Review | The Novelist's Film | 2022

Kim Minhee in "The Novelist's Film." Courtesy of Cinema Guild.

For a filmmaker who has spent much of the last decade grappling with his personal life on film, The Novelist's Film, Hong Sang-soo's third feature film to be released in the US this year (following Introduction and In Front of Your Face), is arguably his most personal and nakedly emotional to date.

It's also one of his most loosely structured works - a tall feat for a filmmaker whose output often consists of people sitting around tables having mostly improvised conversations. And in that regard, The Novelist's Film might just be the most "Hong" film Hong has ever made. The "plot" centers around a novelist named Junhee (Lee Hye-young), who after a series of chance encounters with a filmmaker (Kwon Hae-hyo) and an actress (Kim Min-hee), both of whom are struggling with their craft, decides to make the film herself with Min-hee as the star - creating a process of artistic collaboration that mirrors Hong's own improvisational style.

Hong's films have often directly or indirectly commented on his personal life and his career, but never quite so directly as it does here, as he deftly blurs the line between fiction and reality in the film's final moments. It's as if Hong is somehow trying to both atone for old transgressions and begin anew, not just as a new person but a new filmmaker. That the denouement is so tonally and stylistically different from anything in the filmmaker's oeuvre thus far is telling, and the execution makes for one of the most emotionally exhilarating moments of his career. It's such a jolt, especially for longterm fans of Hong, to see him switch from black and white to color, from fiction to seeming documentary in the form of the titular novelist's film. It's moment of such raw beauty, a gently poetic ode to his muse, Kim Min-hee, and a nod to the audience about the transformative power of cinema.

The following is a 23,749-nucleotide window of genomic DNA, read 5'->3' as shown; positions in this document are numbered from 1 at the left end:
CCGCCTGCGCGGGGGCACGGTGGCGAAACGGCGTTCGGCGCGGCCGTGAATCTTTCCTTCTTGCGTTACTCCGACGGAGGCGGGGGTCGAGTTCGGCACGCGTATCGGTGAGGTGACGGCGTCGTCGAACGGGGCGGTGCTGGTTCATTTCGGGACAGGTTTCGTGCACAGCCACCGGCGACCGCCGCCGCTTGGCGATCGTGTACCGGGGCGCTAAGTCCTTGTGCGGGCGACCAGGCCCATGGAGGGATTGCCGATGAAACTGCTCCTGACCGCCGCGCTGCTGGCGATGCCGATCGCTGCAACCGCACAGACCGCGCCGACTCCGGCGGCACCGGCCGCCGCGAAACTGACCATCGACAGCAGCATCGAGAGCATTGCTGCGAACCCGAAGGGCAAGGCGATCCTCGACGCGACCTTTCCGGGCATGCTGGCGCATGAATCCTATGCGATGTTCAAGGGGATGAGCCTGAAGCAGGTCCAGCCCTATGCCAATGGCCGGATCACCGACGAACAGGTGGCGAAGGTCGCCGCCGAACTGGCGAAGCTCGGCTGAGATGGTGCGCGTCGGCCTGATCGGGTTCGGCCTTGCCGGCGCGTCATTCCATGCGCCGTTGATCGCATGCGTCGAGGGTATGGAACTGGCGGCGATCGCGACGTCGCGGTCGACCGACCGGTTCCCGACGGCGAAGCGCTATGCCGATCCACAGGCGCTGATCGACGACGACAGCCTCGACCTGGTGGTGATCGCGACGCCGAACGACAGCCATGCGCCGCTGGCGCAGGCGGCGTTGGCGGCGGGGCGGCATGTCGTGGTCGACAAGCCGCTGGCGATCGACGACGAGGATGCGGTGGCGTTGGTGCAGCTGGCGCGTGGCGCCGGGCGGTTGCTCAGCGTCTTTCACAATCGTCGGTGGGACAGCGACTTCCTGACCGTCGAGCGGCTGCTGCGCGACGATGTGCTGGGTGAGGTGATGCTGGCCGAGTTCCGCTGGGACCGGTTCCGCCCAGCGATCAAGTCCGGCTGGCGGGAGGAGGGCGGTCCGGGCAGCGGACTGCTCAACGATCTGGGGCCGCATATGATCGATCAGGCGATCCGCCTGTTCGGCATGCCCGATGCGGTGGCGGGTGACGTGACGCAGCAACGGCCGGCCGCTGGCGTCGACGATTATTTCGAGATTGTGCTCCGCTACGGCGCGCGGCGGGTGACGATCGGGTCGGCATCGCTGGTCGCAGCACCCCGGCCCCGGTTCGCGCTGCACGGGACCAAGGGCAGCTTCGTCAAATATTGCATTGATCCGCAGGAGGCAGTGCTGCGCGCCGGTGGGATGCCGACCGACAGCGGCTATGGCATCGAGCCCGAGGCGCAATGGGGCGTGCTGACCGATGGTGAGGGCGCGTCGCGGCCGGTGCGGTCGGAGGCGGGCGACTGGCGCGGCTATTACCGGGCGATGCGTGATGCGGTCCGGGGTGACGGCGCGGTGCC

That may seem like a cliche, especially when films about the magic of movies seem all the rage right now, but Hong doesn't overplay his hand here, letting the change in style and form reinforce his ideas. Viewers miles may vary, and anyone who has ever seen a Hong film and weren't engaged will likely not have their minds changed by The Novelist's Film. It is, after all, mostly a series of conversations - characters exchanging pleasantries, getting to know one another, and shearing their respective philosophies on life and art. But it's also one of Hong's most deeply felt works, a kind of mea culpa and act of personal renewal. Longterm followers of the filmmaker will find themselves greatly rewarded as he reflects on his life, work, and legacy with the grace of a true master of the craft.

GRADE - ★★★½ (out of four)

THE NOVELIST'S FILM | Directed by Hong Sangsoo | Stars Lee Hye-young, Kim Min-hee, Seo Young-hwa, Park Mi-so, Kwon Hae-hyo | In Korean with English subtitles | Now playing in select theaters.


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